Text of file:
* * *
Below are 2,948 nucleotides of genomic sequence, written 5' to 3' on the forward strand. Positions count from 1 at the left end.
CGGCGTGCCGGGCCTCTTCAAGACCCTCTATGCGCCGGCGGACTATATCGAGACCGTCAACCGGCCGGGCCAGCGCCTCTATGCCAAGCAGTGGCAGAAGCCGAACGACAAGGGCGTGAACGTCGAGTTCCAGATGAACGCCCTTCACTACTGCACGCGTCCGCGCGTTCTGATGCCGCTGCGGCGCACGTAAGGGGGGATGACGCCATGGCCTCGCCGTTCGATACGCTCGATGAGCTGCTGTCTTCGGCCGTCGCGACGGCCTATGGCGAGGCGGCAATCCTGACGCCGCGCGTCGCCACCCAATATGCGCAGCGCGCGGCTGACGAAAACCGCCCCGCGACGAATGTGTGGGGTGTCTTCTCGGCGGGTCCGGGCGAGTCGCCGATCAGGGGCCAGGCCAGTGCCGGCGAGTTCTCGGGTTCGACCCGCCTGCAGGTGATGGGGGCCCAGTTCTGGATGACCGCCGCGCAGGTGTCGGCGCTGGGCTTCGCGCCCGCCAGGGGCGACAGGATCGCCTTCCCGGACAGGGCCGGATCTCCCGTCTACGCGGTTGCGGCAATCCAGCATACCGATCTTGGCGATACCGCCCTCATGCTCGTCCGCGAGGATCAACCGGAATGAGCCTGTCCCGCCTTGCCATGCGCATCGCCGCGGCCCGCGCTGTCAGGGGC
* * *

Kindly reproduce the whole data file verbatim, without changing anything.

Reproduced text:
Below are 2,948 nucleotides of genomic sequence, written 5' to 3' on the forward strand. Positions count from 1 at the left end.
CGGCGTGCCGGGCCTCTTCAAGACCCTCTATGCGCCGGCGGACTATATCGAGACCGTCAACCGGCCGGGCCAGCGCCTCTATGCCAAGCAGTGGCAGAAGCCGAACGACAAGGGCGTGAACGTCGAGTTCCAGATGAACGCCCTTCACTACTGCACGCGTCCGCGCGTTCTGATGCCGCTGCGGCGCACGTAAGGGGGGATGACGCCATGGCCTCGCCGTTCGATACGCTCGATGAGCTGCTGTCTTCGGCCGTCGCGACGGCCTATGGCGAGGCGGCAATCCTGACGCCGCGCGTCGCCACCCAATATGCGCAGCGCGCGGCTGACGAAAACCGCCCCGCGACGAATGTGTGGGGTGTCTTCTCGGCGGGTCCGGGCGAGTCGCCGATCAGGGGCCAGGCCAGTGCCGGCGAGTTCTCGGGTTCGACCCGCCTGCAGGTGATGGGGGCCCAGTTCTGGATGACCGCCGCGCAGGTGTCGGCGCTGGGCTTCGCGCCCGCCAGGGGCGACAGGATCGCCTTCCCGGACAGGGCCGGATCTCCCGTCTACGCGGTTGCGGCAATCCAGCATACCGATCTTGGCGATACCGCCCTCATGCTCGTCCGCGAGGATCAACCGGAATGAGCCTGTCCCGCCTTGCCATGCGCATCGCCGCGGCCCGCGCTGTCAGGGGC